Council considers borrowing $15 million

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May 16, 2008
— The city proposes to borrow almost $15 million to pay for various projects, including the first portion of a million-dollar program to buy land around the wastewater treatment plant as a buffer for residences and $500,000 for the Youth Sports Complex.

The council on Monday added an additional $350,000 to the initial borrowing resolution, boosting the amount that City Manager Steve Sheiffer set aside for building maintenance to $150,000.

The council is set to finalize approval of the 2008 note issue May 27, and it can cut the $15 million it tentatively approved at Monday’s meeting. It cannot, however, add money.

The additional $350,000 would increase general fund debt about $1 million from 2007, or about 21 percent. The increase without the added money for building maintenance was 13.9 percent.

The note issue includes money for street maintenance, which is a change in philosophy. Sheiffer is shifting some of the city’s operating costs into debt service to help close a projected budget deficit.

The state caps the city’s operating levy but doesn’t cap its debt service.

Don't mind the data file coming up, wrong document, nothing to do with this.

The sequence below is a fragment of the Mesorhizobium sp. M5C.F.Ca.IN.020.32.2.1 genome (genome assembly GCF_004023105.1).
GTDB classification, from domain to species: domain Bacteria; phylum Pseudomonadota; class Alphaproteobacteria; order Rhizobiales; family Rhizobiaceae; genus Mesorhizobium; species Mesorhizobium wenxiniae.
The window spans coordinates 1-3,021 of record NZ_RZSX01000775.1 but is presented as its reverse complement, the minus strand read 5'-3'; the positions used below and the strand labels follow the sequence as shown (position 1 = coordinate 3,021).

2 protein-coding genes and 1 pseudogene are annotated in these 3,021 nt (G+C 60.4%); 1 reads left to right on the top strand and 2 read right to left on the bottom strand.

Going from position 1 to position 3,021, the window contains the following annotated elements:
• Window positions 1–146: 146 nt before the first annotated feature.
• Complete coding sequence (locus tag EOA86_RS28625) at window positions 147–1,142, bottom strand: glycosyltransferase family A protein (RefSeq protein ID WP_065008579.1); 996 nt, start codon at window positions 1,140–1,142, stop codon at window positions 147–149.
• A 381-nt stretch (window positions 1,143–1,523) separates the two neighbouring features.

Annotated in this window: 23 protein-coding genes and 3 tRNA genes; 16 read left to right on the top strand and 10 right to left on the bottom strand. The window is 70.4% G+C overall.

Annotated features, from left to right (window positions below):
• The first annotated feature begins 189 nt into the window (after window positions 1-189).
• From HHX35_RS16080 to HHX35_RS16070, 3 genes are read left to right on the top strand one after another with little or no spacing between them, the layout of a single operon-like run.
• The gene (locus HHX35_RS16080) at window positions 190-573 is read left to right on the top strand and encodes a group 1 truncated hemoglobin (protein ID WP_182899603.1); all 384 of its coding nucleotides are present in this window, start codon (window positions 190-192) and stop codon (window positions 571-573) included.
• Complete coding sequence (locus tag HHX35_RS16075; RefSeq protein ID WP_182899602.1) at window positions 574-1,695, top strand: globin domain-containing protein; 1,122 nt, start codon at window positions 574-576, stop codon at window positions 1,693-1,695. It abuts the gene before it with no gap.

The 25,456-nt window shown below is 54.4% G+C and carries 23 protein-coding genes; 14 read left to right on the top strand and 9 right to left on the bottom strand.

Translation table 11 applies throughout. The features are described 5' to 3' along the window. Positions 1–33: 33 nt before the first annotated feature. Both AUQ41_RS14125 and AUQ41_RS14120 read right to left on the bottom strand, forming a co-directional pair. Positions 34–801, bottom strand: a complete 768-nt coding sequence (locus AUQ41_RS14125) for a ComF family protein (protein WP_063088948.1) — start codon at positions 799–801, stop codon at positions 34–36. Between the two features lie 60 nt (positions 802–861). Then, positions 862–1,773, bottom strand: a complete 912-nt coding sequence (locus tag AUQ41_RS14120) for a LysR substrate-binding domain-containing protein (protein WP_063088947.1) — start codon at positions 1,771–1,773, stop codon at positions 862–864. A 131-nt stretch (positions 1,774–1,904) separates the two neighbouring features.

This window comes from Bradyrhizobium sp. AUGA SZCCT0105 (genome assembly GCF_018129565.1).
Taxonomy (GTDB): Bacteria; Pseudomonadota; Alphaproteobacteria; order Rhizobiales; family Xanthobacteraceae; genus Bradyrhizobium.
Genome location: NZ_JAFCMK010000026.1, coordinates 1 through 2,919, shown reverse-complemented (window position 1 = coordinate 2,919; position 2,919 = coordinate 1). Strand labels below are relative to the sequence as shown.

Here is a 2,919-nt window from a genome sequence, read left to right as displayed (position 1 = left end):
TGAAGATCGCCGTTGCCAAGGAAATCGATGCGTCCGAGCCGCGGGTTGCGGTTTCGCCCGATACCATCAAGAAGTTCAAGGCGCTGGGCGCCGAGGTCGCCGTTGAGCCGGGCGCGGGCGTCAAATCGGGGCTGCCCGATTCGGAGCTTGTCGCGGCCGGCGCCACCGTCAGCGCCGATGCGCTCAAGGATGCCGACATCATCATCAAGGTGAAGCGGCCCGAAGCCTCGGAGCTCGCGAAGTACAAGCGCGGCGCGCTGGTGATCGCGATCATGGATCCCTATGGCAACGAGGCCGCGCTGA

Sheiffer predicts an operating deficit of $523,000. The deficit assumes normal wage and health insurance cost increases and higher gasoline and diesel fuel costs.

Sheiffer proposes closing that gap through efficiencies, for a savings of $100,000, and by moving $423,000 for street maintenance from the operating budget to debt service.

Sheiffer said in a memo that this is a reasonable way to address the community’s operating and capital needs but still maintain current service levels.

“I also believe the projected tax increase is reasonable, given that the cost of living is projected to exceed 3 percent,” Sheiffer said.

Sheiffer is predicting a tax rate increase of about 3 percent.

Of the $15 million note issue, $6 million will be repaid by the general fund.

Other sources of repayment include special assessments, $4 million; water utility, $2 million; the wastewater utility, $1.1 million; and tax incremental financing districts, $915,000. The remainder will be paid by the sanitation fund, Hedberg Public Library and the storm water utility.

For instance, the city is borrowing $420,000 for curb and gutter replacement. Of that, $170,000 will be assessed to abutting property owners and $250,000 will be paid for by the general fund.

About 60 percent of the borrowed money will be spent on infrastructure.

Eight projects that had been planned for the 2008 note issue have been deleted for a total of $3.6 million.

For instance, $1 million to build an aquatics facility was removed, along with $255,000 for the transit center. The city will wait to borrow money for the transit center until it gets more federal funding.

Closing the landfill cell has been delayed because of lower-than-anticipated trash volume and higher-than-anticipated compaction after a second compacter was added. That saves $700,000.

However, others projects were added, including funding for the youth sports facility and a downtown parking ramp.